The curious episode of the failed Kurdish aliya

This excellent piece by the Assyrian Christian writer Mardean Isaac, focusing on the Aramaic-speaking Jews of Kurdistan until their mass exodus in 1950-1, somehow escaped my notice when it was published in Tablet in November 2018. Here is an extract detailing the curious episode of the failed aliyah of over 1,000 Kurdish Muslims claiming Jewish ancestry in 1991. 

The establishment of the KRG (Kurdish Regional Government) allowed Israel to resume direct, though
still clandestine, engagement with Iraqi Kurds, which had been put into
abeyance since 1975. After the borders of Iraqi Kurdistan were opened to
Israelis, Muslim Kurds began to contact members of the Israeli
intelligence who were present on the ground in the KRG, claiming Jewish
ancestry.

 A Kurdish Jew

Yona Mordechai was a member of the committee vetting these potential
Jews. “I knew that almost every Kurdistani Jew had left by 1951-2—I was
part of that migration,” he told me, “so it was hard for us to believe
there were any Jews remaining there.”

Their families in Israel, however, pressed firmly for their relatives
to make aliyah. The intelligence services and the Jewish Agency finally
agreed to bring into Israel around 1,700 Muslim Kurds with Jewish
ancestry, mainly through secret air operations. “When I asked them for
evidence of their Jewishness—a ketubah, for instance—they could produce
nothing. They instead named people in their family, citing a Mordechai
or Moshe. I told them I had a neighbor named Ibrahim: Does that mean I’m
Muslim?”

All of these prospective Jews were practicing Muslims, and most had
likely fabricated their Jewish ancestry, which was usually claimed
through a grandmother. Measures were taken to help them “become Jewish”
as Mordechai put it, including translating instruction books into
Kurmanji, to no avail. “There is an absorption center, and nearby a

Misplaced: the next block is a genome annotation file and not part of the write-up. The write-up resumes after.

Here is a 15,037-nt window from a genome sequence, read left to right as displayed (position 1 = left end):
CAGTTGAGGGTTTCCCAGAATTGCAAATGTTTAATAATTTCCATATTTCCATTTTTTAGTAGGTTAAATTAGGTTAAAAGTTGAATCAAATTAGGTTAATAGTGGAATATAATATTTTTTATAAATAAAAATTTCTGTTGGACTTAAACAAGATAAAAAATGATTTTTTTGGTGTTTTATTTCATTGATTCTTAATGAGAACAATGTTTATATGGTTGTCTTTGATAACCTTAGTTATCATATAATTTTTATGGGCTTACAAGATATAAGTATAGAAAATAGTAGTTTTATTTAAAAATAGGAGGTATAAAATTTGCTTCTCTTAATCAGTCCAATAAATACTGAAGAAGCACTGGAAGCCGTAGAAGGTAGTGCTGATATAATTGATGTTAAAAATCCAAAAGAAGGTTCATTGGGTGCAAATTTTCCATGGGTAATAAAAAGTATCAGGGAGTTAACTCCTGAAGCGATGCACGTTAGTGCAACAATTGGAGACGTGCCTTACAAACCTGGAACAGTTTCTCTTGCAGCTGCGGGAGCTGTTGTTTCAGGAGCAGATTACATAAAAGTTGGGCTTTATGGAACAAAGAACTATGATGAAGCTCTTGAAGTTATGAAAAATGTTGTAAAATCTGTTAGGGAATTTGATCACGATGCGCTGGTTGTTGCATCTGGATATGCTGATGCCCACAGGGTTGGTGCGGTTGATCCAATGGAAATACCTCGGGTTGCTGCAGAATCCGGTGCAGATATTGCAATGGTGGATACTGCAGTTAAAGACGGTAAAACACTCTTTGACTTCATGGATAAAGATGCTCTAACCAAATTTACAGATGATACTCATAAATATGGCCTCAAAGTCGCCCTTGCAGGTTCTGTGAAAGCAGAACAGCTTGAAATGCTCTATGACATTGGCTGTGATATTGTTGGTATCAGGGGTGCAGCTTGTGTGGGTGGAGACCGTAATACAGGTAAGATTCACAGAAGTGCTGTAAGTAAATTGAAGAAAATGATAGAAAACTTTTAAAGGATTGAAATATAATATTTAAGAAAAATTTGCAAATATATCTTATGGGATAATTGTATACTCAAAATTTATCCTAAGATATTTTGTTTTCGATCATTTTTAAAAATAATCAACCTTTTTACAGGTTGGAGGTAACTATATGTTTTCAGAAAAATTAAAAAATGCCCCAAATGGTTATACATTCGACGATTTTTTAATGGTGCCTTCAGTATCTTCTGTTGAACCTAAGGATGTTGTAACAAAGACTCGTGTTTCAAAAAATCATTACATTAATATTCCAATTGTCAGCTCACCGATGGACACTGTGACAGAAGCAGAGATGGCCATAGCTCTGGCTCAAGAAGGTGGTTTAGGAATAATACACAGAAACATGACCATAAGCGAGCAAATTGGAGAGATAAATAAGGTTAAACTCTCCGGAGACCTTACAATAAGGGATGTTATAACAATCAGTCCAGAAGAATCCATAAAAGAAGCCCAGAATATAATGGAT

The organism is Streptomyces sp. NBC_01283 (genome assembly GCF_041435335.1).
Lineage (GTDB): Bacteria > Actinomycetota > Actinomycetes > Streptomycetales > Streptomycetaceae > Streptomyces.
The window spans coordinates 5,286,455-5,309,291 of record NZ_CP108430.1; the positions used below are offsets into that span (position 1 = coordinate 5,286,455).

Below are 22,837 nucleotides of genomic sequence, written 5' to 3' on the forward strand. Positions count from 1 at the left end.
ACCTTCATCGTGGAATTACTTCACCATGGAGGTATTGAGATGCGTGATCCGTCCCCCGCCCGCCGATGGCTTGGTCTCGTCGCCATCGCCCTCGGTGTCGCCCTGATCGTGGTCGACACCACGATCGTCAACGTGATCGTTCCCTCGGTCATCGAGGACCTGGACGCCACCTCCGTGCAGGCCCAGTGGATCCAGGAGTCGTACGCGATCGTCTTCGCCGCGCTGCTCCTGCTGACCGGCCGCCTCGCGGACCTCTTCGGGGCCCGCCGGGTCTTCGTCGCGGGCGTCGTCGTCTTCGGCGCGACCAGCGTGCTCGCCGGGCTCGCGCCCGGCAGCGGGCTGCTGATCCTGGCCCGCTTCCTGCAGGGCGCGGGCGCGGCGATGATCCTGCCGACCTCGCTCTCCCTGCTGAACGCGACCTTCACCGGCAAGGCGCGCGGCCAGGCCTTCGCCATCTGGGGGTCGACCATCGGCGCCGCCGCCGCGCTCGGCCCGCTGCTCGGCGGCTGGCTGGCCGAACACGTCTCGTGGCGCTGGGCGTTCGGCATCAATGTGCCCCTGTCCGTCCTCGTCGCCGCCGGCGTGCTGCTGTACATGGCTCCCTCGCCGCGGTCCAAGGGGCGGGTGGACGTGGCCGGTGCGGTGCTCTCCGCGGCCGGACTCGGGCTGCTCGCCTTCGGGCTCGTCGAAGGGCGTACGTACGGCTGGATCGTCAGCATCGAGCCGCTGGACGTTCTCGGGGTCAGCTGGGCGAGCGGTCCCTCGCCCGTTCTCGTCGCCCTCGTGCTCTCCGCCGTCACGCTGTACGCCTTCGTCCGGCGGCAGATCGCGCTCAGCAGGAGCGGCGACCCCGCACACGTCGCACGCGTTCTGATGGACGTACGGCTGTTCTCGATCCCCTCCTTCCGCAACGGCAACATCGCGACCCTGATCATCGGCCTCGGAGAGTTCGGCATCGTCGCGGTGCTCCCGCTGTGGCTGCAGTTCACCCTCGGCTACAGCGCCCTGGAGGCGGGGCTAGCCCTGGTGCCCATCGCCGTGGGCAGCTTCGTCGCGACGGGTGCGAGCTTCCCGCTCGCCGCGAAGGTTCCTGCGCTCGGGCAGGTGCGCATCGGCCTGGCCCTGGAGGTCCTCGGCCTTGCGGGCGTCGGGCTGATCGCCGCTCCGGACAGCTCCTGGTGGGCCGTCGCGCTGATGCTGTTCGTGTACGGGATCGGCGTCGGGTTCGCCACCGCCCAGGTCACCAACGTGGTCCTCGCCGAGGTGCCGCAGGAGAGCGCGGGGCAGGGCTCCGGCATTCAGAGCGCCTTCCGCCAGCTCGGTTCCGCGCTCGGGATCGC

Muslim village named Abu Ghosh,” said Zaken. “They would go from the
absorption center to pray in the mosque.” It soon became clear that the
vast majority, if not all, of the emigrants were seeking to secure state
benefits—including significant payments their families gave them in
order to settle in Israel—and an Israeli passport. Once these were
secured, almost all left for Europe or returned to Kurdistan.

Read article in full

One Comment

  • I REMEMBER when those Muslim Kurds returned to Israel. From what I understand, they are the offspring (3rd generation) of KIDNAPPED Kurdish Jewish women forced to marry Kurdish MUSLIMS. They'd been raised as Muslims for 3 generations. I remember reports of them praying as MUSLIMS in the Absorption Center in Mevasereth Tziyon. I also remember the EXCITEMENT of some Kurdish Jews on the radio, thinking it to be a MIRACLE that those lost Jews had returned. I understand that the vast majority returned to Kurdistan & now mix some Hebrew & Jewish customs in their daily life. I remember one such family that had arrived in Israel as new immigrants IMMEDIATELY book tickets to Holland, never even leaving Ben Gurion Airport. Everyone gets a chance to return, sooner or later, even generations later!

    Reply

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